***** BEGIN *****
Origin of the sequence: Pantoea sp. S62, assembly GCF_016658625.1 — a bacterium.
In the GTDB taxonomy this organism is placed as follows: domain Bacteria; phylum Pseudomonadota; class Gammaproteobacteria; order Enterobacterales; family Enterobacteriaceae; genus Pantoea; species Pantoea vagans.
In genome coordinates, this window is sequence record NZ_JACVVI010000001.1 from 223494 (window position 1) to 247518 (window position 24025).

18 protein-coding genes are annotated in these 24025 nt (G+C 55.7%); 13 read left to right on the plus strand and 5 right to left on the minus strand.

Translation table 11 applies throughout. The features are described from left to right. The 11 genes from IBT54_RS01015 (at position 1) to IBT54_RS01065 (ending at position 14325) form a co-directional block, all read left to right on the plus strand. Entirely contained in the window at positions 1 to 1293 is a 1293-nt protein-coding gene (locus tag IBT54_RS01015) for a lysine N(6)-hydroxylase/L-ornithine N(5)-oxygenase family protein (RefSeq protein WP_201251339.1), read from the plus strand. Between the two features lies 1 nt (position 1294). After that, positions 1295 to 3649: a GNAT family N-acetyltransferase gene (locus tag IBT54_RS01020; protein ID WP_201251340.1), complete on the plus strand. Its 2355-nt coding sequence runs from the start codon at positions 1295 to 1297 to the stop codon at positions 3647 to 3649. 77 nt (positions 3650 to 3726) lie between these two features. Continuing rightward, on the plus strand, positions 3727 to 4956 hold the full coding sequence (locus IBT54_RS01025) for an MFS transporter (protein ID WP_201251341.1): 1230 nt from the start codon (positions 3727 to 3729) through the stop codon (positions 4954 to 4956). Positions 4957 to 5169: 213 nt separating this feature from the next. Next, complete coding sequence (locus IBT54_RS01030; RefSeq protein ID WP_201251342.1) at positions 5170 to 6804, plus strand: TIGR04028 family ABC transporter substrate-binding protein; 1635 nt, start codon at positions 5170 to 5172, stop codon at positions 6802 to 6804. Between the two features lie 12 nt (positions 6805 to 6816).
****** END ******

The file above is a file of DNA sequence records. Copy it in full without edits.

Origin of the sequence: Pantoea sp. S62, assembly GCF_016658625.1 — a bacterium.
In the GTDB taxonomy this organism is placed as follows: domain Bacteria; phylum Pseudomonadota; class Gammaproteobacteria; order Enterobacterales; family Enterobacteriaceae; genus Pantoea; species Pantoea vagans.
In genome coordinates, this window is sequence record NZ_JACVVI010000001.1 from 223494 (window position 1) to 247518 (window position 24025).

18 protein-coding genes are annotated in these 24025 nt (G+C 55.7%); 13 read left to right on the plus strand and 5 right to left on the minus strand.

Translation table 11 applies throughout. The features are described from left to right. The 11 genes from IBT54_RS01015 (at position 1) to IBT54_RS01065 (ending at position 14325) form a co-directional block, all read left to right on the plus strand. Entirely contained in the window at positions 1 to 1293 is a 1293-nt protein-coding gene (locus tag IBT54_RS01015) for a lysine N(6)-hydroxylase/L-ornithine N(5)-oxygenase family protein (RefSeq protein WP_201251339.1), read from the plus strand. Between the two features lies 1 nt (position 1294). After that, positions 1295 to 3649: a GNAT family N-acetyltransferase gene (locus tag IBT54_RS01020; protein ID WP_201251340.1), complete on the plus strand. Its 2355-nt coding sequence runs from the start codon at positions 1295 to 1297 to the stop codon at positions 3647 to 3649. 77 nt (positions 3650 to 3726) lie between these two features. Continuing rightward, on the plus strand, positions 3727 to 4956 hold the full coding sequence (locus IBT54_RS01025) for an MFS transporter (protein ID WP_201251341.1): 1230 nt from the start codon (positions 3727 to 3729) through the stop codon (positions 4954 to 4956). Positions 4957 to 5169: 213 nt separating this feature from the next. Next, complete coding sequence (locus IBT54_RS01030; RefSeq protein ID WP_201251342.1) at positions 5170 to 6804, plus strand: TIGR04028 family ABC transporter substrate-binding protein; 1635 nt, start codon at positions 5170 to 5172, stop codon at positions 6802 to 6804. Between the two features lie 12 nt (positions 6805 to 6816).